Archive for October, 2010

I admit it.  I am guilty of worship snobbery.  I am a selective worshiper.  A worship elitist.  A liturgical snob.  Give me a well-put together service; a theologically sound, intellectually challenging, and enlightening sermon; and a choir second only to the heavenly chorus.  I am a worshiper who dines on what fancies me the most, often leaving the remainder of the worship palate untouched.

Each week I examine the Duke Divinity School worship schedule to see who is preaching, what choir is singing, and what worship tradition is being celebrated at each service.

My favorite professor is preaching on Tuesday, I notice.  I will be sure to be there.

Oh, the contemporary praise and worship team is leading the Wednesday service.  I’ll plan to watch “Glee” on Tuesday night, and skip worship on Wednesday to catch up on reading.

It’s an Anglican service on Thursday.  I don’t have the time to spare.  But I’ve always wanted to hear the preacher.  Perhaps I can eavesdrop when the preacher steps into the pulpit.

I fear that I am not alone.  When I go into different churches the demographics and homogeneity of various worship services are predictable (if not also stereotypical).    Young people congregate with other young folks at “contemporary” praise-and-worships services.  Those who have always worshipped in a traditional manner gather to worship “traditionally.”  Different styles of worship and worshipers rarely mix, even worshipping in separate buildings simultaneously.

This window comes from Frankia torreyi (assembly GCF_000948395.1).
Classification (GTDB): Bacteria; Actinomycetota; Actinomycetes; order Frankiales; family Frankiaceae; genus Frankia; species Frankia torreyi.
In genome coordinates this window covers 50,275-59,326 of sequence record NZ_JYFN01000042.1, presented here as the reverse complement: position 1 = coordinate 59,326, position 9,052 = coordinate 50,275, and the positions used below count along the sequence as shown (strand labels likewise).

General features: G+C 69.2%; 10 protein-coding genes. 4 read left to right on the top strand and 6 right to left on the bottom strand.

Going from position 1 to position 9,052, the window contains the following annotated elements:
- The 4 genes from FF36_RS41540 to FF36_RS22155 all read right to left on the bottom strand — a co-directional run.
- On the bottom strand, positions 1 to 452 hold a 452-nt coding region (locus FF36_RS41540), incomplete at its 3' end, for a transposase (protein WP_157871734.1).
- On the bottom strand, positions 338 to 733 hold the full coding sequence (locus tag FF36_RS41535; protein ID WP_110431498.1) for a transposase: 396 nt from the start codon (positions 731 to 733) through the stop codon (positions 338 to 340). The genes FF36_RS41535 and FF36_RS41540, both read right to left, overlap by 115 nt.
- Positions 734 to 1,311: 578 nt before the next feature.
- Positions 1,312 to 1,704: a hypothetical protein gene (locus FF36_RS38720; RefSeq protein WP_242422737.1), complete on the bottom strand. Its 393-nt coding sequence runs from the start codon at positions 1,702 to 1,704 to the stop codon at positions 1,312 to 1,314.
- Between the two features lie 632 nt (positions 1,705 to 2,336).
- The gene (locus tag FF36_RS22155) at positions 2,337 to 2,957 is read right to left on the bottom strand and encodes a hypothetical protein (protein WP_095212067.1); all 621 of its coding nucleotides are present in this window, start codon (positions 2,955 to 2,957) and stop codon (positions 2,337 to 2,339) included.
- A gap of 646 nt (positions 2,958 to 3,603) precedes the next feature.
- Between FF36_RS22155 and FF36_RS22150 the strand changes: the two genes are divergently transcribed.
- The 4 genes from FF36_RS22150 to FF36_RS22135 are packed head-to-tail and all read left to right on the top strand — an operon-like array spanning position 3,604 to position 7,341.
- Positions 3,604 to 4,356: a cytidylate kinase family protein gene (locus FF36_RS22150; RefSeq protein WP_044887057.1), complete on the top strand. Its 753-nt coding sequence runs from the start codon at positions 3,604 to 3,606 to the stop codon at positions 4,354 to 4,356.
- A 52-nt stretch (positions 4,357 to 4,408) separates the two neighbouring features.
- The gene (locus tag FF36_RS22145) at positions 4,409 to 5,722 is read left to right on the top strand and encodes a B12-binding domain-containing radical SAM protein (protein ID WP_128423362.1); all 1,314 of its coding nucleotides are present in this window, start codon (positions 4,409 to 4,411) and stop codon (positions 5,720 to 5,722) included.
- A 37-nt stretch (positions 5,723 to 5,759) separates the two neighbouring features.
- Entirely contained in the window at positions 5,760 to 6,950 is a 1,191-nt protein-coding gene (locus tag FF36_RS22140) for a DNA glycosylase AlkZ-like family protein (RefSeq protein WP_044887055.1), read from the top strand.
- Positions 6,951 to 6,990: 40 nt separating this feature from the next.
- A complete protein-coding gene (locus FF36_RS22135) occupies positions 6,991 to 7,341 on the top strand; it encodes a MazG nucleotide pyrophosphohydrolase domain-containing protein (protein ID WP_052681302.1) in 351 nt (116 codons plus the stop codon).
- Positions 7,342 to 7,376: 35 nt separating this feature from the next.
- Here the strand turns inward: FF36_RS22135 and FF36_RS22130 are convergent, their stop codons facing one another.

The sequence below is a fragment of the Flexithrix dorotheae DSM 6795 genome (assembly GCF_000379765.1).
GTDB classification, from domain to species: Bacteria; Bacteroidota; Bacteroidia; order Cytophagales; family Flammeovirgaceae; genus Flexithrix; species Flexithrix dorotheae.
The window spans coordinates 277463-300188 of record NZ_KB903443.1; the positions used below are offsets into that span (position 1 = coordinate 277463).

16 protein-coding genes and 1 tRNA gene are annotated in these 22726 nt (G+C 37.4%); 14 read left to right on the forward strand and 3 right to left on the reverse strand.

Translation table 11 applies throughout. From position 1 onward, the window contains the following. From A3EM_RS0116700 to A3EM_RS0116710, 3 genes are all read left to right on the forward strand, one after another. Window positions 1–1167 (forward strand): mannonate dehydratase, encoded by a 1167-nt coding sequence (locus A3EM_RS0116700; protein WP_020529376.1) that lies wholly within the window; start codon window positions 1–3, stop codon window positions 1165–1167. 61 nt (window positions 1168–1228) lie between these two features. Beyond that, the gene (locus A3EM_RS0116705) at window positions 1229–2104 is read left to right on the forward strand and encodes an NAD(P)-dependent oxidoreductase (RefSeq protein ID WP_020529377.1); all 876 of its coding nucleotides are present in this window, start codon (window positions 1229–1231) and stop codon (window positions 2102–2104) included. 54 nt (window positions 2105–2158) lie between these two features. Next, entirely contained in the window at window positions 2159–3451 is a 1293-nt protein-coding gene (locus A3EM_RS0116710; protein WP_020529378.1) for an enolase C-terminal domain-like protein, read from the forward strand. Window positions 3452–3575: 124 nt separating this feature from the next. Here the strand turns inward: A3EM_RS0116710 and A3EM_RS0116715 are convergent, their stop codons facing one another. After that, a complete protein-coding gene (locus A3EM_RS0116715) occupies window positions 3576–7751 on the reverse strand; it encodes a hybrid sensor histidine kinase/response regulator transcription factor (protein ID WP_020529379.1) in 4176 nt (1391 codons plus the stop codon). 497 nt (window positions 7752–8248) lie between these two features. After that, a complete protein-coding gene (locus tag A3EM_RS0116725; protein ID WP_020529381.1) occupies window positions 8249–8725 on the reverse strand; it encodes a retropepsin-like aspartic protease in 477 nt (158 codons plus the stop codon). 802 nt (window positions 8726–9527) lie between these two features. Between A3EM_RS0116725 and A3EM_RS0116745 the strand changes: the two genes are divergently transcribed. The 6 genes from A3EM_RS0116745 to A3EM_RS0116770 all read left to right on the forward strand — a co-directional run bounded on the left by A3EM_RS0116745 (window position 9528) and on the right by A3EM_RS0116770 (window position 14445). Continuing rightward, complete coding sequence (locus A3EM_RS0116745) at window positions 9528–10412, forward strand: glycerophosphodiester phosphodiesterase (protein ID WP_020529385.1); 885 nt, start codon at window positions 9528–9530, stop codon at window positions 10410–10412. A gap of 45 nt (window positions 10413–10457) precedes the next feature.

In the name of being “selective” or “efficient” we prioritize one worship style over another.  We believe one preacher (the popular one we like) is more likely to speak God’s Word than the less well-known preacher we’re not willing to give a chance.  We cling to old hymns and dismiss the new choruses because surely goodness comes with age.

Why do we do this?

Of course, we have our preferences for worship, but why do we prioritize?  Or is that the right word?  Do we prioritize or idolize?  Idolization might be more accurate.  It seems we lift up one style of worship above the One who is to be worshipped.  We enter into churches, sanctuaries, chapels, or other holy places seeking something that pleases us.  We use worship as a means to satisfy our own desires.